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Serial acquirer bidding: An empirical test of the learning hypothesis

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  • Aktas, Nihat
  • de Bodt, Eric
  • Roll, Richard

Abstract

Recent academic studies indicate that acquirers' cumulative abnormal returns (CAR) decline from deal to deal in acquisition programs. Does this pattern suggest hubristic CEO behaviors are significant enough to influence average CAR patterns during acquisition programs? An alternative explanation is CEO learning. This study therefore tests for learning using successive acquisitions of large U.S. public targets undertaken by U.S. acquirers. A dynamic framework reveals that both rational and hubristic CEOs take on average investor reactions to their previous deals into account and adjust their bidding behavior accordingly. These results are consistent with a learning hypothesis.

Suggested Citation

  • Aktas, Nihat & de Bodt, Eric & Roll, Richard, 2011. "Serial acquirer bidding: An empirical test of the learning hypothesis," Journal of Corporate Finance, Elsevier, vol. 17(1), pages 18-32, February.
  • Handle: RePEc:eee:corfin:v:17:y:2011:i:1:p:18-32
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    References listed on IDEAS

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    Cited by:

    1. Amor, Salma Ben & Kooli, Maher, 2016. "Do acquisitions affect IPO long-run performance? Evidence from single vs. multiple acquirers," Journal of International Financial Markets, Institutions and Money, Elsevier, vol. 40(C), pages 63-79.
    2. Schneck, Colin & Bessler, Wolfgang & Zimmermann, Jan, 2014. "Bidder Contests in International Mergers and Acquisitions: The Impact of Toeholds, Preemptive Bidding, and Termination Fees," Annual Conference 2014 (Hamburg): Evidence-based Economic Policy 100493, Verein für Socialpolitik / German Economic Association.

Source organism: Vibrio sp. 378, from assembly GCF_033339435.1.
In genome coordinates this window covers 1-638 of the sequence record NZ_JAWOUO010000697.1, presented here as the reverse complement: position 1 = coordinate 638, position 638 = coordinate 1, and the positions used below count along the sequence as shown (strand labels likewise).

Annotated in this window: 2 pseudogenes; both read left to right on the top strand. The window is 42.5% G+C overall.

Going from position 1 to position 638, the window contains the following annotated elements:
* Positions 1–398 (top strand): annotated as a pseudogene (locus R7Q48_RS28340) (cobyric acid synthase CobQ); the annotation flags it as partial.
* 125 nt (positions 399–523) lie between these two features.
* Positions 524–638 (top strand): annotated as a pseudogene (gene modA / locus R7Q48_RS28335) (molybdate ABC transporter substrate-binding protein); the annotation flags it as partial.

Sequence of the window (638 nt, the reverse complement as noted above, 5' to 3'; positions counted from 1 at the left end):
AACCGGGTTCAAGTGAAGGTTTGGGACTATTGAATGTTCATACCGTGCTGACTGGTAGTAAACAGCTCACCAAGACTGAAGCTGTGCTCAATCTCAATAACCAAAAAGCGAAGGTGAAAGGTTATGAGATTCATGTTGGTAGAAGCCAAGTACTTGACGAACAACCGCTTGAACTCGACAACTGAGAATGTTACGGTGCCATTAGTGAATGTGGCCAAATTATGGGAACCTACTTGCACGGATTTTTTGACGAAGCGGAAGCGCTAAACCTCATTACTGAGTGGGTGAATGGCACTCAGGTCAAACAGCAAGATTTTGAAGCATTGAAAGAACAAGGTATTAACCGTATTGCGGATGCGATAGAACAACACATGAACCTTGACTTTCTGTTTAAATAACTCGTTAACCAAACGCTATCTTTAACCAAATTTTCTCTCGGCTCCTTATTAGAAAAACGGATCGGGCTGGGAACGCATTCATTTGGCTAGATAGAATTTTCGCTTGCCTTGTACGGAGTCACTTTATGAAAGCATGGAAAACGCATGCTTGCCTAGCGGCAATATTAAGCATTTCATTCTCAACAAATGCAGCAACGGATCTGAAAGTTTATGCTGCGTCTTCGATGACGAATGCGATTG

3. Calcagno, Riccardo & Falconieri, Sonia, 2014. "Competition and dynamics of takeover contests," Journal of Corporate Finance, Elsevier, vol. 26(C), pages 36-56.
    4. De Cesari, Amedeo & Gonenc, Halit & Ozkan, Neslihan, 2016. "The effects of corporate acquisitions on CEO compensation and CEO turnover of family firms," Journal of Corporate Finance, Elsevier, vol. 38(C), pages 294-317.
    5. Aktas, Nihat & Cousin, Jean-Gabriel & Ozdakak, Ali & Zhang, Junyao, 2016. "Industry IPOs, growth opportunities, and private target acquisitions," Journal of Corporate Finance, Elsevier, vol. 37(C), pages 193-209.
    6. Jaffe, Jeffrey & Pedersen, David & Voetmann, Torben, 2013. "Skill differences in corporate acquisitions," Journal of Corporate Finance, Elsevier, vol. 23(C), pages 166-181.
    7. Chikh, Sabrina & Filbien, Jean-Yves, 2011. "Acquisitions and CEO power: Evidence from French networks," Journal of Corporate Finance, Elsevier, vol. 17(5), pages 1221-1236.
    8. M. V. Shyam Kumar & Jaya Dixit & Bill Francis, 2015. "The impact of prior stock market reactions on risk taking in acquisitions," Strategic Management Journal, Wiley Blackwell, vol. 36(13), pages 2111-2121, December.
    9. Laimutė Urbšienė & Viktorija Nemunaitytė & Artūras Zatulinas, 2015. "Comparison Of Premiums Of Chinese And European Companies In Mergers And Acquisitions In Europe," Organizations and Markets in Emerging Economies, Faculty of Economics, Vilnius University, vol. 6(2).
    10. Bargeron, Leonce L. & Lehn, Kenneth & Moeller, Sara B. & Schlingemann, Frederik P., 2014. "Disagreement and the informativeness of stock returns: The case of acquisition announcements," Journal of Corporate Finance, Elsevier, vol. 25(C), pages 155-172.
    11. John S. Marsh & William J. Wales & Fariss-Terry Mousa & Rachel Graefe-Anderson, 2016. "Countermove: how CEOs respond to post-acquisition compensation adjustments," Review of Managerial Science, Springer, vol. 10(4), pages 711-755, October.
    12. Bessler, Wolfgang & Schneck, Colin & Zimmermann, Jan, 2015. "Bidder contests in international mergers and acquisitions: The impact of toeholds, preemptive bidding, and termination fees," International Review of Financial Analysis, Elsevier, vol. 42(C), pages 4-23.
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